An gas explosion in a coal mine in China’s Shanxi province has killed 105 miners. Xinhua reports on factors that contributed to the tragedy:
[Li Yizhong, head of the State Administration of Work Safety] said the number nine coal bed, where the accident occurred, was not approved for mining. However, it had been mined since February 2006. Owners of the mine faked the documents and temporarily blocked the coal bed to deliberately elude inspection.
At the time of the accident, ten mining teams were working at the site, with 54 motor vehicles that did not meet safety requirements.
The gas level of the number nine coal bed was not tested, so the safety conditions were unknown at the time. In addition, there was no gas checking system or rescue equipment provided in the mine.
The approved annual output of the coal mine was 210,000 tons, with a maximum of 61 workers in one shift. However, a total of 447 people had worked in the mine, and 128 people were at work when the accident happened. …
The mine owners failed to report the accident until five hours later, and sent a 37-strong rescue team into the mine without any precautions, which caused the death of another 15 people and delayed the rescue.
The agency acknowledges that weak governmental supervision and soft punishments are to blame in this and other major accidents, and has vowed to “strike hard on corruption and dereliction of duty in the mining industry.” The Shanxi Province has ordered all illegally operated mines to close.
In other news:
Minneapolis Star Tribune: Twelve workers at a Minnesota pork-processing plant have developed a neurological illness, and investigators think it’s probably associated with the a process that uses compressed air to blast pigs’ brains from their skulls, potentially exposing workers to airborne particles of pig tissue and fluids. (The illness was initially identified as chronic inflammatory demyelinating polyneuropathy, but further tests show that it doesn’t meet that disease’s criteria.)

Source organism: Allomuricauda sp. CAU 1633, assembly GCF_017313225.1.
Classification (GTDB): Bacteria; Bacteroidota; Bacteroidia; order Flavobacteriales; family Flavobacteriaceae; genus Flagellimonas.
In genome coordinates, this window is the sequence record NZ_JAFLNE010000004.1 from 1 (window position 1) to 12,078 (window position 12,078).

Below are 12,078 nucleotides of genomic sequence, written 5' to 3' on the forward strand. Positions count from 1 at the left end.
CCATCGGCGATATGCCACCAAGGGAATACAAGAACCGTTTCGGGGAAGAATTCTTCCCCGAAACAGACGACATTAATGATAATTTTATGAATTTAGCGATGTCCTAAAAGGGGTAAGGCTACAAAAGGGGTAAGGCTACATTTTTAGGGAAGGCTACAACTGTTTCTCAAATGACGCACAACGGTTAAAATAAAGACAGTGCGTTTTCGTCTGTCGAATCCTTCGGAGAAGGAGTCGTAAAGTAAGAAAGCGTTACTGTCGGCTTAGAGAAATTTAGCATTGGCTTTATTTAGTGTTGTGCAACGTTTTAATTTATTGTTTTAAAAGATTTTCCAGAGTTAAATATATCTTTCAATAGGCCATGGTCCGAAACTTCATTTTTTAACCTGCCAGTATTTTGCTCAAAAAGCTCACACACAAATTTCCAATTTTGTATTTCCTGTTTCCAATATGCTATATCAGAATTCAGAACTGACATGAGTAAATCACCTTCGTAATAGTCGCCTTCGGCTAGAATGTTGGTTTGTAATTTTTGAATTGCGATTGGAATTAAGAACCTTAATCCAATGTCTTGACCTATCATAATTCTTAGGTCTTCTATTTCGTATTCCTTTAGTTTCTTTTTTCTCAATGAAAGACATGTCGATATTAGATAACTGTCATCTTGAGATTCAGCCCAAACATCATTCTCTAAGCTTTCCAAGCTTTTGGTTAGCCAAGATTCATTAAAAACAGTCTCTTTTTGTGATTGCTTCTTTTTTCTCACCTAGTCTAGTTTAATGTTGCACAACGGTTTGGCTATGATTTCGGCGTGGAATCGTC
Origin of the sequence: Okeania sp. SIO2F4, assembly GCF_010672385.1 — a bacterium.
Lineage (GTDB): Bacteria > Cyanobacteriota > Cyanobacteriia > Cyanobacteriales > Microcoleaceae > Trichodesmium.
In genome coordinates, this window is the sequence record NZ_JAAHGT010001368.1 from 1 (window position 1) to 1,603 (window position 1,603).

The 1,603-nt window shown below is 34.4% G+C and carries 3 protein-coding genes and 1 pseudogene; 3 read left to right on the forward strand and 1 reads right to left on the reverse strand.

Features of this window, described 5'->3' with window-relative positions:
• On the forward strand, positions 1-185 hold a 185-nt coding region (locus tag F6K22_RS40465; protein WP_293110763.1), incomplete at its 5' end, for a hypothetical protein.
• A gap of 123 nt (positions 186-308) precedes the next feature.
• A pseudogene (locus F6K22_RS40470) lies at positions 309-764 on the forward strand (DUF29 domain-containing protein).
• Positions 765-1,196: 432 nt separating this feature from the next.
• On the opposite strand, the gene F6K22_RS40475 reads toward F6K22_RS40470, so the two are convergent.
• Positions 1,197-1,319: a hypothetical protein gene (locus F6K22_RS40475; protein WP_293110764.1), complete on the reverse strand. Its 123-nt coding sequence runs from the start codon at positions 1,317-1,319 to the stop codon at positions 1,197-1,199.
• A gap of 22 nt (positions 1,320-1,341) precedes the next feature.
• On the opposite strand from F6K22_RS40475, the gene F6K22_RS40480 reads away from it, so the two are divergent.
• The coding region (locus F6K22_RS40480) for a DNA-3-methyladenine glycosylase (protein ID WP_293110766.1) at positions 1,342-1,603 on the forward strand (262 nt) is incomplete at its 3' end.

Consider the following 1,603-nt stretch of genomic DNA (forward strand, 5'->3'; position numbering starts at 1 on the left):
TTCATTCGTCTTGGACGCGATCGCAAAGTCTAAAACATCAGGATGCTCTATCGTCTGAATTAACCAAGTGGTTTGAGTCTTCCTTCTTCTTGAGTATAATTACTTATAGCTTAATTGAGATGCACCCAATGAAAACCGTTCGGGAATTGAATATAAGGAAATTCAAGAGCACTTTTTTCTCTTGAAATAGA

Florida Times-Union: Florida’s new “horizontal immunity” law requires juries to find gross negligence (rather than the former standard of simple negligence) before holding a subcontractor liable for injuries to another subcontractor’s employee. An attorney for one injured worker who lost a case seeking compensation for lost earnings predicts that taxpayers will end up providing public assistance to injured workers such as his client, who can no longer hold the kind of job he had before the accident.
Seattle PI: Construction supervisor Ron Slater clashed repeatedly with company officials over workplace and environmental problems at a Superfund site cleanup, and finally contacted the state’s Department of Labor & Industries and the U.S. EPA. The state ultimately issued 34 citations for violations; Slater, however, says he’s been blackballed and has been unable to find work as a construction supervisor again.
Wall Street Journal: Industrial laundries – such as the Cintas facility where Eleazar Torres-Gomez fell into a dryer and was killed – have reduced certain kinds of injuries, but faster new equipment creates new hazards.
Associated Press: Oil and gas workers in southwest Wyoming face many dangers, but facilities that could deliver medical care in an emergency are far away. Four oil and gas companies have now teamed up to station an ambulance close to remote fields.